Western Australia state has raised the stakes in its demand for higher royalties from iron ore miners Rio Tinto and BHP Billiton, telling them that it would not rubber-stamp their planned iron ore merger.

Western Australia Premier Colin Barnett told the chiefs of both firms in a meeting this week he wanted to double their royalties to put them on par with other miners in the state, Australian newspapers said on Thursday.

The major point I stressed is I want to see full royalties applied to both BHP and Rio projects, The Australian quoted Barnett as telling reporters on Wednesday, a day after meeting the Rio Tinto and BHP Billiton chief executives.

The Australian newspaper quoted Barnett as saying both CEOs drew breath when he made this remark but they made no concession.

Rio Tinto and BHP Billiton, the world's second and third largest iron ore miners respectively, announced in June a plan to merge their Australian iron ore operations, all based in the west, in a joint venture valued at the time at $116 billion.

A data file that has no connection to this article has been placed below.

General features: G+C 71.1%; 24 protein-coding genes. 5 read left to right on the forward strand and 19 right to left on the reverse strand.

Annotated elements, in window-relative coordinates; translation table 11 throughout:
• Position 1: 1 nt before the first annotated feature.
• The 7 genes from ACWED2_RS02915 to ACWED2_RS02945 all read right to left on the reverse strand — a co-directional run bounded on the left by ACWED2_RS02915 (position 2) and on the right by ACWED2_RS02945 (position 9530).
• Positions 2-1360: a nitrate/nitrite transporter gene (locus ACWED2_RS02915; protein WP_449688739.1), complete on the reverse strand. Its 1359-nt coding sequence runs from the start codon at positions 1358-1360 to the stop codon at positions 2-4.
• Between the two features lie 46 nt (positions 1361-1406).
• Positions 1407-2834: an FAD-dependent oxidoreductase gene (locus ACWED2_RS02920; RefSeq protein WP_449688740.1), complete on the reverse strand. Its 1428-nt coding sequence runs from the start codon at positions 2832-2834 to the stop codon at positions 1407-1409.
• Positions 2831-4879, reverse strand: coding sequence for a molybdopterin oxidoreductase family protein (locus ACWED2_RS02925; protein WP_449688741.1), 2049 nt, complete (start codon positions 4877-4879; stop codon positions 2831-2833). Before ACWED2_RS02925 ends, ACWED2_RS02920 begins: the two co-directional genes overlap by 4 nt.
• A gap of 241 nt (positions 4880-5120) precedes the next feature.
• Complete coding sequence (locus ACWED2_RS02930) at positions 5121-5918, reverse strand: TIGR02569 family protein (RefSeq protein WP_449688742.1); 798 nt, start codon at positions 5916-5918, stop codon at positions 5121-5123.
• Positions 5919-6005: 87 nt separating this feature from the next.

The plan is already under fire from steel companies that rely on ore from both companies who fear it will create an Australian oligopoly capable of unfairly influencing pricing and supply.

The plan needs a series of government approvals, including new legislation in Western Australia state.

Under agreements dating back to the 1960s, both companies pay the state a royalty of rate 3.75 percent. This is half the royalties that other miners pay, Barnett was quoted as saying, in recognition of their contribution to early development of the state's iron ore industry, based in the desert Pilbara region.

I don't believe that anyone can argue today that BHP and Rio, the world's largest mining companies, the world's wealthiest mining companies, should pay half the royalty rate of small Australian companies, Barnett was quoted as saying.